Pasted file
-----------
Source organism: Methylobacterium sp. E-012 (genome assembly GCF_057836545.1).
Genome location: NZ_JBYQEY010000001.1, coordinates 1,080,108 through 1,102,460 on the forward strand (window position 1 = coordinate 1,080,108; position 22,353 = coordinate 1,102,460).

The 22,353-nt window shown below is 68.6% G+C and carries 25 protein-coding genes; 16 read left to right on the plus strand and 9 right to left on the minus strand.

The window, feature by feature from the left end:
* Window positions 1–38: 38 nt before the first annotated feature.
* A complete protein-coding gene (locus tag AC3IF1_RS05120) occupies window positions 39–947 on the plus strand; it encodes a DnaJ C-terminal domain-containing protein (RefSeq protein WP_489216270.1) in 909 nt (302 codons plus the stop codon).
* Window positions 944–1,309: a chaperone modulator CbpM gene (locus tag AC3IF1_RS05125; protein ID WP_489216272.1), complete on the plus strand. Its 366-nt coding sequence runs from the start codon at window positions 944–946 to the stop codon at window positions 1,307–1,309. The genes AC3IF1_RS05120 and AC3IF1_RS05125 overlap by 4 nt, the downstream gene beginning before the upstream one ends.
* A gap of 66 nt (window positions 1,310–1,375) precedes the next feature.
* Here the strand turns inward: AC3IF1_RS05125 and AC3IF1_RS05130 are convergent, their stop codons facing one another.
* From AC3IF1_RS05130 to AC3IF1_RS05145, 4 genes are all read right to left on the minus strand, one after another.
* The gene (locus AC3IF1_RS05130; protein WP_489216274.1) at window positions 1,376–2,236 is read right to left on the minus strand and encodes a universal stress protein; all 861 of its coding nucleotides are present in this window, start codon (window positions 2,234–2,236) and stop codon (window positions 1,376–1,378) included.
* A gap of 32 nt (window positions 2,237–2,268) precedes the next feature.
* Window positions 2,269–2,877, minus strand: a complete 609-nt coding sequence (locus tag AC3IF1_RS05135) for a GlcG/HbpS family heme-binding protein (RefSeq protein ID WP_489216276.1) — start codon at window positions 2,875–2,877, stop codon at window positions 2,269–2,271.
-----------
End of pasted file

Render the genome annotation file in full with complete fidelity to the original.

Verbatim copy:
Source organism: Methylobacterium sp. E-012 (genome assembly GCF_057836545.1).
Genome location: NZ_JBYQEY010000001.1, coordinates 1,080,108 through 1,102,460 on the forward strand (window position 1 = coordinate 1,080,108; position 22,353 = coordinate 1,102,460).

The 22,353-nt window shown below is 68.6% G+C and carries 25 protein-coding genes; 16 read left to right on the plus strand and 9 right to left on the minus strand.

The window, feature by feature from the left end:
* Window positions 1–38: 38 nt before the first annotated feature.
* A complete protein-coding gene (locus tag AC3IF1_RS05120) occupies window positions 39–947 on the plus strand; it encodes a DnaJ C-terminal domain-containing protein (RefSeq protein WP_489216270.1) in 909 nt (302 codons plus the stop codon).
* Window positions 944–1,309: a chaperone modulator CbpM gene (locus tag AC3IF1_RS05125; protein ID WP_489216272.1), complete on the plus strand. Its 366-nt coding sequence runs from the start codon at window positions 944–946 to the stop codon at window positions 1,307–1,309. The genes AC3IF1_RS05120 and AC3IF1_RS05125 overlap by 4 nt, the downstream gene beginning before the upstream one ends.
* A gap of 66 nt (window positions 1,310–1,375) precedes the next feature.
* Here the strand turns inward: AC3IF1_RS05125 and AC3IF1_RS05130 are convergent, their stop codons facing one another.
* From AC3IF1_RS05130 to AC3IF1_RS05145, 4 genes are all read right to left on the minus strand, one after another.
* The gene (locus AC3IF1_RS05130; protein WP_489216274.1) at window positions 1,376–2,236 is read right to left on the minus strand and encodes a universal stress protein; all 861 of its coding nucleotides are present in this window, start codon (window positions 2,234–2,236) and stop codon (window positions 1,376–1,378) included.
* A gap of 32 nt (window positions 2,237–2,268) precedes the next feature.
* Window positions 2,269–2,877, minus strand: a complete 609-nt coding sequence (locus tag AC3IF1_RS05135) for a GlcG/HbpS family heme-binding protein (RefSeq protein ID WP_489216276.1) — start codon at window positions 2,875–2,877, stop codon at window positions 2,269–2,271.